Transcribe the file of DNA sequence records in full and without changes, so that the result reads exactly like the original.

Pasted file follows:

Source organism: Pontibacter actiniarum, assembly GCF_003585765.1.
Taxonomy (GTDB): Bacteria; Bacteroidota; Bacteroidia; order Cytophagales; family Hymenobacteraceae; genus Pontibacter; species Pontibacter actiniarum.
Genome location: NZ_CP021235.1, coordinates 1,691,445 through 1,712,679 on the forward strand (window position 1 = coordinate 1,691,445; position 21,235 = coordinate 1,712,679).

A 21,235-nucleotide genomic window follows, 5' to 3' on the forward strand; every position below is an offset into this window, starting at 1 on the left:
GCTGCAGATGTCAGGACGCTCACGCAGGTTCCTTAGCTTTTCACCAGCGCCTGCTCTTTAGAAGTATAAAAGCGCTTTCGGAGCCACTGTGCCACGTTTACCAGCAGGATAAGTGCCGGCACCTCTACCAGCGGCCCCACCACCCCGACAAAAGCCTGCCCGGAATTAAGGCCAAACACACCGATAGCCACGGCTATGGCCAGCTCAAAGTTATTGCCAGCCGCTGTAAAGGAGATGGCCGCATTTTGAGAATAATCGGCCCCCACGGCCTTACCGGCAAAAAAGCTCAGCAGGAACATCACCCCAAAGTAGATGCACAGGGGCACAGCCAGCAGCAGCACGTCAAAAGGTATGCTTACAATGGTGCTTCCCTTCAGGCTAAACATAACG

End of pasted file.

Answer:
Source organism: Pontibacter actiniarum, assembly GCF_003585765.1.
Taxonomy (GTDB): Bacteria; Bacteroidota; Bacteroidia; order Cytophagales; family Hymenobacteraceae; genus Pontibacter; species Pontibacter actiniarum.
Genome location: NZ_CP021235.1, coordinates 1,691,445 through 1,712,679 on the forward strand (window position 1 = coordinate 1,691,445; position 21,235 = coordinate 1,712,679).

A 21,235-nucleotide genomic window follows, 5' to 3' on the forward strand; every position below is an offset into this window, starting at 1 on the left:
GCTGCAGATGTCAGGACGCTCACGCAGGTTCCTTAGCTTTTCACCAGCGCCTGCTCTTTAGAAGTATAAAAGCGCTTTCGGAGCCACTGTGCCACGTTTACCAGCAGGATAAGTGCCGGCACCTCTACCAGCGGCCCCACCACCCCGACAAAAGCCTGCCCGGAATTAAGGCCAAACACACCGATAGCCACGGCTATGGCCAGCTCAAAGTTATTGCCAGCCGCTGTAAAGGAGATGGCCGCATTTTGAGAATAATCGGCCCCCACGGCCTTACCGGCAAAAAAGCTCAGCAGGAACATCACCCCAAAGTAGATGCACAGGGGCACAGCCAGCAGCAGCACGTCAAAAGGTATGCTTACAATGGTGCTTCCCTTCAGGCTAAACATAACG